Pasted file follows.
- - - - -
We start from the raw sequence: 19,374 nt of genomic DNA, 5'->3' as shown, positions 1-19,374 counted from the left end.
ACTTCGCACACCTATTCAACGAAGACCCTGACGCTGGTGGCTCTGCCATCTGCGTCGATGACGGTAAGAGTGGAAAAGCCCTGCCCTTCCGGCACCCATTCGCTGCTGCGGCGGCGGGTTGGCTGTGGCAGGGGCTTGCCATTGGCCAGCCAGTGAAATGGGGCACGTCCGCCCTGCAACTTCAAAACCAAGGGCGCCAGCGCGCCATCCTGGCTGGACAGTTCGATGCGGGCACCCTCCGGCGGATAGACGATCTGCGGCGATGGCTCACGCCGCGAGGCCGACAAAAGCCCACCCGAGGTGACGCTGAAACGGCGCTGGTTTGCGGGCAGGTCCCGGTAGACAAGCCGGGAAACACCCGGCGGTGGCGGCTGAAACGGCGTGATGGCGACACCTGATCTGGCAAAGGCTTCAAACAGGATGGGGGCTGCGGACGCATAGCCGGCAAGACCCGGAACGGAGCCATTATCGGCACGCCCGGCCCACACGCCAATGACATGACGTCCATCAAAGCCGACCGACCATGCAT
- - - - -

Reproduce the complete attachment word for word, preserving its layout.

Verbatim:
We start from the raw sequence: 19,374 nt of genomic DNA, 5'->3' as shown, positions 1-19,374 counted from the left end.
ACTTCGCACACCTATTCAACGAAGACCCTGACGCTGGTGGCTCTGCCATCTGCGTCGATGACGGTAAGAGTGGAAAAGCCCTGCCCTTCCGGCACCCATTCGCTGCTGCGGCGGCGGGTTGGCTGTGGCAGGGGCTTGCCATTGGCCAGCCAGTGAAATGGGGCACGTCCGCCCTGCAACTTCAAAACCAAGGGCGCCAGCGCGCCATCCTGGCTGGACAGTTCGATGCGGGCACCCTCCGGCGGATAGACGATCTGCGGCGATGGCTCACGCCGCGAGGCCGACAAAAGCCCACCCGAGGTGACGCTGAAACGGCGCTGGTTTGCGGGCAGGTCCCGGTAGACAAGCCGGGAAACACCCGGCGGTGGCGGCTGAAACGGCGTGATGGCGACACCTGATCTGGCAAAGGCTTCAAACAGGATGGGGGCTGCGGACGCATAGCCGGCAAGACCCGGAACGGAGCCATTATCGGCACGCCCGGCCCACACGCCAATGACATGACGTCCATCAAAGCCGACCGACCATGCAT